Background: In clinical trials, use of patient recall data would be beneficial when the collection of baseline data is impossible, such as in trauma situations. We investigated the ability of older patients to accurately recall their preoperative quality of life, function, and general health status at six weeks following total hip arthroplasty.
Methods: We randomized consecutive patients who were fifty-five years of age or older into two groups. At each assessment, patients completed self-report questionnaires (at four weeks preoperatively, on the day of surgery, and at six weeks and three months postoperatively for Group 1 and at six weeks and three months postoperatively for Group 2). At six weeks postoperatively, all patients completed the questionnaires on the basis of their recollection of their preoperative health status. We evaluated the validity and reliability of recall ratings, the degree of error in recall ratings, and the effects of the use of recall data on power and sample size requirements.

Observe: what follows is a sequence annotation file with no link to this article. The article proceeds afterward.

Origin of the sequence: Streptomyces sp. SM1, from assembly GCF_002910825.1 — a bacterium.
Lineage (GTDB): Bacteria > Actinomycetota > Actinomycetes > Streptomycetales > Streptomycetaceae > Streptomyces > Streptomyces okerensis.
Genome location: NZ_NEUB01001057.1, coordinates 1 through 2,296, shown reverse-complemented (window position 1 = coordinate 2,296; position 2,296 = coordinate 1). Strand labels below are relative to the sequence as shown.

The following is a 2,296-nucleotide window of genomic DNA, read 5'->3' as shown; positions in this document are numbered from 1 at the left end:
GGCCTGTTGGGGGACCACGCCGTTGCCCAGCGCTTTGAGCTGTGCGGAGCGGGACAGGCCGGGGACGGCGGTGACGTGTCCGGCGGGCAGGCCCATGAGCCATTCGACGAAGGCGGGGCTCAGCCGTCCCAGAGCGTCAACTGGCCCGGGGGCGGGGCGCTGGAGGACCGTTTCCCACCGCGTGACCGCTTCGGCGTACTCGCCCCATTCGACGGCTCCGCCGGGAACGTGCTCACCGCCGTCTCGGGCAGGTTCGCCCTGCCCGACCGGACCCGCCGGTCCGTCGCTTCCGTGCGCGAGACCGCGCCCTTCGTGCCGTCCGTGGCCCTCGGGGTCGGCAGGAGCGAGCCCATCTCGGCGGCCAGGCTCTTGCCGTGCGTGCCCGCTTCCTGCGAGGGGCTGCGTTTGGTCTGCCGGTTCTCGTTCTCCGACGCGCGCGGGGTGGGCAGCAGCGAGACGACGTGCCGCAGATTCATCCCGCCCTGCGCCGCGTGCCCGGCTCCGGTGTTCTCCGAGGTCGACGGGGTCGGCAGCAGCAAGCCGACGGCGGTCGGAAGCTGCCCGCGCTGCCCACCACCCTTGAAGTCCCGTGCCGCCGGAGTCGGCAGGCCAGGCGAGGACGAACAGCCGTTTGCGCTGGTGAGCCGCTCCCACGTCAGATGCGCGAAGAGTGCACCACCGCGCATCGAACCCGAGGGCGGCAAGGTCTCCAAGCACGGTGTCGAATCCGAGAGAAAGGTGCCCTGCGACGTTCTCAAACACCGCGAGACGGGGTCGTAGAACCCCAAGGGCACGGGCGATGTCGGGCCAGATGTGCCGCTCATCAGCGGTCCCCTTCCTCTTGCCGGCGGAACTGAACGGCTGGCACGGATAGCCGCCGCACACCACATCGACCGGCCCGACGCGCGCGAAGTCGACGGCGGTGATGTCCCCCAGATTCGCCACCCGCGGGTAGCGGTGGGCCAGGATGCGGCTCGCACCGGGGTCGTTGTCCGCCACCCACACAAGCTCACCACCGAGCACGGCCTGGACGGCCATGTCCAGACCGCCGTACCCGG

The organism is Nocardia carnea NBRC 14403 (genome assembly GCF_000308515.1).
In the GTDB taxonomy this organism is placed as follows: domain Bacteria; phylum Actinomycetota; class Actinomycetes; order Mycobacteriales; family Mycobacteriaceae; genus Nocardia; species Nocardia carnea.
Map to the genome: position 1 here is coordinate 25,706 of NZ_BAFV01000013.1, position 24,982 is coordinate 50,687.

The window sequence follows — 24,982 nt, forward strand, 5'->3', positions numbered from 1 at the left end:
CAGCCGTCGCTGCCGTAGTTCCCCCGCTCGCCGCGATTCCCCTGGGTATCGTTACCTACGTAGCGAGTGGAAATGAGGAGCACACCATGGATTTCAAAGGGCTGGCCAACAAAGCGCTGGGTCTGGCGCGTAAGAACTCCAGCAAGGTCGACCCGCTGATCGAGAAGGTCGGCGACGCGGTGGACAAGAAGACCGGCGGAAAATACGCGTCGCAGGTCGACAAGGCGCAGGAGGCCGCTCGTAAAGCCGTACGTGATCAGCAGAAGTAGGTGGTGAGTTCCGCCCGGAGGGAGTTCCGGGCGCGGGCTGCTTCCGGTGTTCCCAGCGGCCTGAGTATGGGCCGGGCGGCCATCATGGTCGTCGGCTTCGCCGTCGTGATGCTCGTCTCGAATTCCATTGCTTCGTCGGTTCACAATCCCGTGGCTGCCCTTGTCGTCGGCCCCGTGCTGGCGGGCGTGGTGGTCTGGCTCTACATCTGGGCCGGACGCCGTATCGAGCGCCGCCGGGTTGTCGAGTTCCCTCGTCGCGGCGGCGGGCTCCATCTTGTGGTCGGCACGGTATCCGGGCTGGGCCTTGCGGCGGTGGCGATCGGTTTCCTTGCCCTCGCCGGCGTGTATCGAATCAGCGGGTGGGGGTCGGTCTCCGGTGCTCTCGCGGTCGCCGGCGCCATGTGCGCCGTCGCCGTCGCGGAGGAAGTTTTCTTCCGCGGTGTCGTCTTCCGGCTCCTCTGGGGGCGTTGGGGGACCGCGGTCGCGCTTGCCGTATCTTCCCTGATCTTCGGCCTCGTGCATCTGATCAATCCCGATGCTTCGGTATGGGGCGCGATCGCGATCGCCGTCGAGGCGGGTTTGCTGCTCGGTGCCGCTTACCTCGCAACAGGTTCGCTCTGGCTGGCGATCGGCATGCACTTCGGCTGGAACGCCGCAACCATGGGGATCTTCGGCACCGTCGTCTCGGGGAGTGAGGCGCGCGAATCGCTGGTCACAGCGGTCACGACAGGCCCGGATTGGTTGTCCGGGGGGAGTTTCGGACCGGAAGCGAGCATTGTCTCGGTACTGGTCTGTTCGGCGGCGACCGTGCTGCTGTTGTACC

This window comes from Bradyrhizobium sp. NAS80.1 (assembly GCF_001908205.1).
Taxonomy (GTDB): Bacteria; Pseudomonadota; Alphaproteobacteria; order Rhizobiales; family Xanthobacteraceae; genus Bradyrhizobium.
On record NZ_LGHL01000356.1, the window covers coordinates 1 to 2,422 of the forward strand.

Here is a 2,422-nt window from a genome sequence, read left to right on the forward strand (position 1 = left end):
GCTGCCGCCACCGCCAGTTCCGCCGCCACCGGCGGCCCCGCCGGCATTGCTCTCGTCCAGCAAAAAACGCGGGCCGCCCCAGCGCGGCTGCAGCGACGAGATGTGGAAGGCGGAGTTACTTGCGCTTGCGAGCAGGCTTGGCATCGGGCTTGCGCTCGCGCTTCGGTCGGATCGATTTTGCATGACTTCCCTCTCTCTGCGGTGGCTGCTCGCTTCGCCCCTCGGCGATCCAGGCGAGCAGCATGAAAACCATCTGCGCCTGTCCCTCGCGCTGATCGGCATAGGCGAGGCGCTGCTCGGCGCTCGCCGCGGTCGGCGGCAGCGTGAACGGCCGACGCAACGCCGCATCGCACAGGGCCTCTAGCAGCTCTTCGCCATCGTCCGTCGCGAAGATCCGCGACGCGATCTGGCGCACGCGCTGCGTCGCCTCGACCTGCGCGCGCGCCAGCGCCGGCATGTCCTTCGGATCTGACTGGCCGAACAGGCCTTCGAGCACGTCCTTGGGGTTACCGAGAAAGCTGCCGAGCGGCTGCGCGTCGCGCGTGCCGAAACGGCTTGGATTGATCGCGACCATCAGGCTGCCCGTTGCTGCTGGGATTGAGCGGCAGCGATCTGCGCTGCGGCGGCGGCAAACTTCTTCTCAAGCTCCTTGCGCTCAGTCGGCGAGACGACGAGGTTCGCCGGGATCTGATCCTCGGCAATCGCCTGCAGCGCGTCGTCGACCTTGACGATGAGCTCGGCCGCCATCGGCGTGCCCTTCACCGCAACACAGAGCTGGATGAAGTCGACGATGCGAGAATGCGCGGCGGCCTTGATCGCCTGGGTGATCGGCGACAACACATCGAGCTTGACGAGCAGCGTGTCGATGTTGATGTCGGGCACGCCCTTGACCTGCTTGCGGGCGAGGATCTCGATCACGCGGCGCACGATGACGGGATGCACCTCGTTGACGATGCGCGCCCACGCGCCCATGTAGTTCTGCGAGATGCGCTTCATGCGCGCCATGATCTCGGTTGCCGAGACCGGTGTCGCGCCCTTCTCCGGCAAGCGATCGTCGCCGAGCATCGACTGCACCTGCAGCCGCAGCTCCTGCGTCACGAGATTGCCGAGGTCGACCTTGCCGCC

Results: A total of 174 patients (mean age, seventy-one years) who were undergoing either primary or revision total hip arthroplasty were randomized and included in the analysis (118 patients were in Group 1 and fifty-six were in Group 2). Agreement between actual and recalled data was excellent for disease-specific questionnaires (intraclass correlation coefficient, 0.86, 0.87, and 0.88) and moderate for generic health measures (intraclass correlation coefficient, 0.48, 0.58, and 0.60). Increased error associated with recalled ratings compared with actual ratings necessitates minimal increases in sample size or results in small decreases in power.
Conclusions: Patients undergoing total hip arthroplasty can accurately recall their preoperative health status at six weeks postoperatively.
Level of Evidence: Therapeutic Level I. See Instructions to Authors for a complete description of levels of evidence.